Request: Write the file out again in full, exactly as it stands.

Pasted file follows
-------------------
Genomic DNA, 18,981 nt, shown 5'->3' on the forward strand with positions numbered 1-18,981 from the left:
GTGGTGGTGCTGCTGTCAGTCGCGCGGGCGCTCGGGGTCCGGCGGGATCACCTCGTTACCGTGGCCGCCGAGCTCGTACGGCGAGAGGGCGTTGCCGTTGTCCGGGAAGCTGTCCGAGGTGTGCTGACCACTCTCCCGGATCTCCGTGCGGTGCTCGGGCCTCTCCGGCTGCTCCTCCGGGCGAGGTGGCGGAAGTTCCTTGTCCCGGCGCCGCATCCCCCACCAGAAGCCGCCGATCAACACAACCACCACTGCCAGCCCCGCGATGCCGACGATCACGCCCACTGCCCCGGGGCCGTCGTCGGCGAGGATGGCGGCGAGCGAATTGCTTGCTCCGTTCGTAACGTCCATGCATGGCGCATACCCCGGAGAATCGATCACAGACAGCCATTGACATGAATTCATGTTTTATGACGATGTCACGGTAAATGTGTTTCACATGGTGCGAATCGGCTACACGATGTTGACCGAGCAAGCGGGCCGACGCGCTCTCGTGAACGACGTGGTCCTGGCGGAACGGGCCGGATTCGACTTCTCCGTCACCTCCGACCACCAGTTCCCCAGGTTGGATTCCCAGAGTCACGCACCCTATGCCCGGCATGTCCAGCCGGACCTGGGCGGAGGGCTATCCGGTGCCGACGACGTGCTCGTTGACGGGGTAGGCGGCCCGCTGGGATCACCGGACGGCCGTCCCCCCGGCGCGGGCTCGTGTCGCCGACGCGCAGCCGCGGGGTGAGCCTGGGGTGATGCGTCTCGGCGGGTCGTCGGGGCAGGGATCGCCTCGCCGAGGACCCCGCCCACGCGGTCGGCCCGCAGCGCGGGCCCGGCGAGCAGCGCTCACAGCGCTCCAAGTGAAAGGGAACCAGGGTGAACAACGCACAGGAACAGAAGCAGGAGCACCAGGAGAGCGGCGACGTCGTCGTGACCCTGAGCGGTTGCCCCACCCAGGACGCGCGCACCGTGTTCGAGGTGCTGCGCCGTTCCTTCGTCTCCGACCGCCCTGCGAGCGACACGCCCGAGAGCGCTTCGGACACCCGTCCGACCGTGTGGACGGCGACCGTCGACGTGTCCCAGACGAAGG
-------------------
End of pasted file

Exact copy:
Genomic DNA, 18,981 nt, shown 5'->3' on the forward strand with positions numbered 1-18,981 from the left:
GTGGTGGTGCTGCTGTCAGTCGCGCGGGCGCTCGGGGTCCGGCGGGATCACCTCGTTACCGTGGCCGCCGAGCTCGTACGGCGAGAGGGCGTTGCCGTTGTCCGGGAAGCTGTCCGAGGTGTGCTGACCACTCTCCCGGATCTCCGTGCGGTGCTCGGGCCTCTCCGGCTGCTCCTCCGGGCGAGGTGGCGGAAGTTCCTTGTCCCGGCGCCGCATCCCCCACCAGAAGCCGCCGATCAACACAACCACCACTGCCAGCCCCGCGATGCCGACGATCACGCCCACTGCCCCGGGGCCGTCGTCGGCGAGGATGGCGGCGAGCGAATTGCTTGCTCCGTTCGTAACGTCCATGCATGGCGCATACCCCGGAGAATCGATCACAGACAGCCATTGACATGAATTCATGTTTTATGACGATGTCACGGTAAATGTGTTTCACATGGTGCGAATCGGCTACACGATGTTGACCGAGCAAGCGGGCCGACGCGCTCTCGTGAACGACGTGGTCCTGGCGGAACGGGCCGGATTCGACTTCTCCGTCACCTCCGACCACCAGTTCCCCAGGTTGGATTCCCAGAGTCACGCACCCTATGCCCGGCATGTCCAGCCGGACCTGGGCGGAGGGCTATCCGGTGCCGACGACGTGCTCGTTGACGGGGTAGGCGGCCCGCTGGGATCACCGGACGGCCGTCCCCCCGGCGCGGGCTCGTGTCGCCGACGCGCAGCCGCGGGGTGAGCCTGGGGTGATGCGTCTCGGCGGGTCGTCGGGGCAGGGATCGCCTCGCCGAGGACCCCGCCCACGCGGTCGGCCCGCAGCGCGGGCCCGGCGAGCAGCGCTCACAGCGCTCCAAGTGAAAGGGAACCAGGGTGAACAACGCACAGGAACAGAAGCAGGAGCACCAGGAGAGCGGCGACGTCGTCGTGACCCTGAGCGGTTGCCCCACCCAGGACGCGCGCACCGTGTTCGAGGTGCTGCGCCGTTCCTTCGTCTCCGACCGCCCTGCGAGCGACACGCCCGAGAGCGCTTCGGACACCCGTCCGACCGTGTGGACGGCGACCGTCGACGTGTCCCAGACGAAGG